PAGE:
• Learning how to incorporate sustainable land and water management practices across a variety of landscapes 
  • Collecting, organizing, and analyzing data to solve problems 
  • Interpreting and applying various acts, regulations, policies, and procedures 
  • Potential to work in a variety of urban and rural communities and different ecological settings 

A valid driver’s license and access to a vehicle is strongly recommended given the need to travel for outdoor field lab activities and your work co-op placement. 

The industry often requires individuals to: 

  • Be able and willing to travel. 
  • Possess a valid driver’s licence, and access to a vehicle. 
  • Work in outdoor settings in varied terrain.  
  • Ability to quickly problem solve and deal with stakeholder conflicts and complaints in a professional manner 
  • Have physical strength and stamina as well as the mobility and motor skills to undertake the required tasks. 
  • Operate equipment as required 


  • A complete Manitoba Grade 12 or equivalent
  • English 40G/40S or equivalent
  • Pre-calculus or Applied Mathematics 40S or equivalent

Applicants who have Mathematics 40G, Mathematics 301 or Consumer/Essential Mathematics 40S will be required to write a mathematics assessment test to assess their eligibility for admission.

English is the language of instruction at Assiniboine. All applicants educated outside of Canada or in a country not on the test exempt list are expected to meet the English language proficiency requirement. See assiniboine.net/elp for more information.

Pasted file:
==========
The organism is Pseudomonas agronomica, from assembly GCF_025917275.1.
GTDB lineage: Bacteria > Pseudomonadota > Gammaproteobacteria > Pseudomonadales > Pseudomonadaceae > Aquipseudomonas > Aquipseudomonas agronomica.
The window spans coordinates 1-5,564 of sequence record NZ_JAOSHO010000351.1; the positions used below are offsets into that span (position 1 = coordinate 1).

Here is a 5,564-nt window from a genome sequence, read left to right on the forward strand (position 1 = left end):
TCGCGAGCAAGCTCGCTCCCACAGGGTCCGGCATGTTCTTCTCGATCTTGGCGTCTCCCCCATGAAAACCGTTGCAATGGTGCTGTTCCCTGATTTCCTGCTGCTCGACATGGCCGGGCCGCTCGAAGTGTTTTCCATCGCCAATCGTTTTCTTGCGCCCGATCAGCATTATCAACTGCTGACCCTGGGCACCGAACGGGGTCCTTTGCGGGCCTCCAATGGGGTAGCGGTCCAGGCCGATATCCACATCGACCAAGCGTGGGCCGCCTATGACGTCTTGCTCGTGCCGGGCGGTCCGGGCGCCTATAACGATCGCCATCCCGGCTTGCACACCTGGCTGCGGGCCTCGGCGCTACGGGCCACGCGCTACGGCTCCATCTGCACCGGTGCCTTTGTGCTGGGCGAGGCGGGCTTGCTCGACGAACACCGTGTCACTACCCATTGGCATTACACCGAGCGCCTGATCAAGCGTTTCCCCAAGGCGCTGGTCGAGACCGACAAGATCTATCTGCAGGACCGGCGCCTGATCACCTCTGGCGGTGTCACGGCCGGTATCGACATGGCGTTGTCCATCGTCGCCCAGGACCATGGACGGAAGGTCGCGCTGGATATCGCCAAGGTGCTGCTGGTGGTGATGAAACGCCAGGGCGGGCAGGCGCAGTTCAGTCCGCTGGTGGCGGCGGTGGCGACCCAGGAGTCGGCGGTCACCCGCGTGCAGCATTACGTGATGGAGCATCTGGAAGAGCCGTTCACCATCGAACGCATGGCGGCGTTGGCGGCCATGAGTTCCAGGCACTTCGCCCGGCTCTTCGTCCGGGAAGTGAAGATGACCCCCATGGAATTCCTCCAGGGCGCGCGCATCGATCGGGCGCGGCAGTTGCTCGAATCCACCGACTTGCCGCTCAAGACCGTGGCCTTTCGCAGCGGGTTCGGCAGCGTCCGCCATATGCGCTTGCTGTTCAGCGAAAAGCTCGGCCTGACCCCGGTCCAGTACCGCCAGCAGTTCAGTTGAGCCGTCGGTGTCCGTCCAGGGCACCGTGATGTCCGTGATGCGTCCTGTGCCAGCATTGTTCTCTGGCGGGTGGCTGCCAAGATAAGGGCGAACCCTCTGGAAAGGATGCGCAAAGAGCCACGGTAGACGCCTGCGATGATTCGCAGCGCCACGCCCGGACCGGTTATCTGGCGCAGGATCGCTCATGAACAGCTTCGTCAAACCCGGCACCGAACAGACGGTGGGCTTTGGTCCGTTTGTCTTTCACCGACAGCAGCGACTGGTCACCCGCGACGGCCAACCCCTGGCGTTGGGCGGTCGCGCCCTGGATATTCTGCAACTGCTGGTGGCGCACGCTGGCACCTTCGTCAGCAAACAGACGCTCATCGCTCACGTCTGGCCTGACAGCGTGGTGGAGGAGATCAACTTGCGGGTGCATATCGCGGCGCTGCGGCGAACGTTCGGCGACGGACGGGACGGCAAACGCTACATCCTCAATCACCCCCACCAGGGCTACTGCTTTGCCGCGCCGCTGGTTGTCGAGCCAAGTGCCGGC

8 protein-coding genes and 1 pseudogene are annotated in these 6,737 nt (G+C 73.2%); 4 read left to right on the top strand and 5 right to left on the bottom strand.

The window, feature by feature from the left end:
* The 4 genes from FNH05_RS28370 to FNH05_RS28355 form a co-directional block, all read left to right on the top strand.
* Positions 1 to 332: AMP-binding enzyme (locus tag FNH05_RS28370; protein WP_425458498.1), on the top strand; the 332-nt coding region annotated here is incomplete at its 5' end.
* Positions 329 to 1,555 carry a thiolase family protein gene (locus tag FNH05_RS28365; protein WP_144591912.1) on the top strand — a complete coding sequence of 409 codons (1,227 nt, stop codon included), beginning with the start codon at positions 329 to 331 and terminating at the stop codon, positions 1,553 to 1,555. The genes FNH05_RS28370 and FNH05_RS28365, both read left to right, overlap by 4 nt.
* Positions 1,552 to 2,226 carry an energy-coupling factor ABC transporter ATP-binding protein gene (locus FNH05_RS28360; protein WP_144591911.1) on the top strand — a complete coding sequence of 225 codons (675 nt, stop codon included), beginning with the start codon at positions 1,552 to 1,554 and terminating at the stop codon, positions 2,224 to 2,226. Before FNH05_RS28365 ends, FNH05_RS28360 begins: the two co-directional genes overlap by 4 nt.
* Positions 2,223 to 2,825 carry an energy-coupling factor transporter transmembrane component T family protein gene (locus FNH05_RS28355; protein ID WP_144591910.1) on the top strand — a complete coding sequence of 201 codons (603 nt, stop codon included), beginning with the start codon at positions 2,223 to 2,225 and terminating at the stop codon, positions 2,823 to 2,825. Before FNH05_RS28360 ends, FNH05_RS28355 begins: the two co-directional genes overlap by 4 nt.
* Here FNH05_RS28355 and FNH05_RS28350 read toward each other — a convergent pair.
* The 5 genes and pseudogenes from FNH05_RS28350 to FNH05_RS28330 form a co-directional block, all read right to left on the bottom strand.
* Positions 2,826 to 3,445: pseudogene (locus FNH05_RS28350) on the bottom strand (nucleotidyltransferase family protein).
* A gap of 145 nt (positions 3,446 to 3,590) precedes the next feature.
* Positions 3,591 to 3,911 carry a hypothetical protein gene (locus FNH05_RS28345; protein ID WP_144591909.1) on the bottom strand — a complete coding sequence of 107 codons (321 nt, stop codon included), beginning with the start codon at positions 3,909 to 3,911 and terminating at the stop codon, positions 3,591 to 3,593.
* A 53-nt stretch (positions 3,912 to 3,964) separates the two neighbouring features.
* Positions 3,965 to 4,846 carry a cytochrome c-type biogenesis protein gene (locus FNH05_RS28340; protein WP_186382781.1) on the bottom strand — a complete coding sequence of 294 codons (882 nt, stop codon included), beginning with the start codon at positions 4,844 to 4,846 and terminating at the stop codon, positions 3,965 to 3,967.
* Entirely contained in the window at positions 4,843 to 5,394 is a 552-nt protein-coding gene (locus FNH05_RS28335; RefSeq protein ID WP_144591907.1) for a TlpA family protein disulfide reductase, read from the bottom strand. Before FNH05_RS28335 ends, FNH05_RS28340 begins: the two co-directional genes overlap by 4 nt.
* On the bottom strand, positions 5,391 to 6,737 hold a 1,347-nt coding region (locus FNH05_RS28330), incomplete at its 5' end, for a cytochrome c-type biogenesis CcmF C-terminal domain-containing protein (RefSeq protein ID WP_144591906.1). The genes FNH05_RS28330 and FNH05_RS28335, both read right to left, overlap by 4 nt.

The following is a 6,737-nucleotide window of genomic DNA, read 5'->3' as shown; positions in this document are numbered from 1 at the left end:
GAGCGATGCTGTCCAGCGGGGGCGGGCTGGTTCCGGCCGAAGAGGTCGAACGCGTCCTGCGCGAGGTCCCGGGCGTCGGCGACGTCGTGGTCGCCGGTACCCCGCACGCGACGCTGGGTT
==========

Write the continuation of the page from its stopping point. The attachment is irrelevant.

International Applicants

If you are an international applicant, please read our Helpful Information for International Applicants prior to applying to this program. 

Program Considerations

A valid driver’s license and access to a vehicle is strongly recommended given the potential need to travel for co-op work placement.

Careers & Connections

Career Opportunities

  • Compliance (conservation)
  • Land use planning
  • Water quality and quantity management
  • Environmental consulting
  • Wildlife management
  • Environmental health and safety
  • Watershed districts


Assiniboine has a number of agreements with other colleges, universities and professional organizations, making it possible for students to apply credit taken at Assiniboine to programs at other institutions. For up-to-date information on agreements, visit the Articulation Agreements page.

Tools & Supplies

Our largest lab is the great outdoors! You take full advantage of moderate spring and fall conditions to study watersheds, habitat, fisheries and wildlife. Other classes are scheduled in computer labs, chemistry labs, soils and crops labs and regular classrooms. You use GIS software, computers and environmental monitoring equipment to study air, water and land conditions.

Booklists are available from your school office 30 days prior to the start date of your program. Visit the Bookstore website to learn more.

Our classrooms, labs and shops are equipped with the necessary equipment that you need to make the most of your experience. However, there are some tools and supplies that you will need to purchase for personal use to help you with your studies. Much of what you purchase you’ll be able to use after you graduate and begin your career. Tool and supply lists are available from the school office 30 days prior to the start date of the program.

Program Checklist and Textbooks/Supplies

Technology Requirements

Students in this program are required to bring their own laptop for use on-campus. The laptop must meet the technical needs outlined by the program. MAC computing devices are not compatible with program software. Refer to assiniboine.net/tech for detailed information.

Courses & Costs


Estimated Program Costs (Domestic students)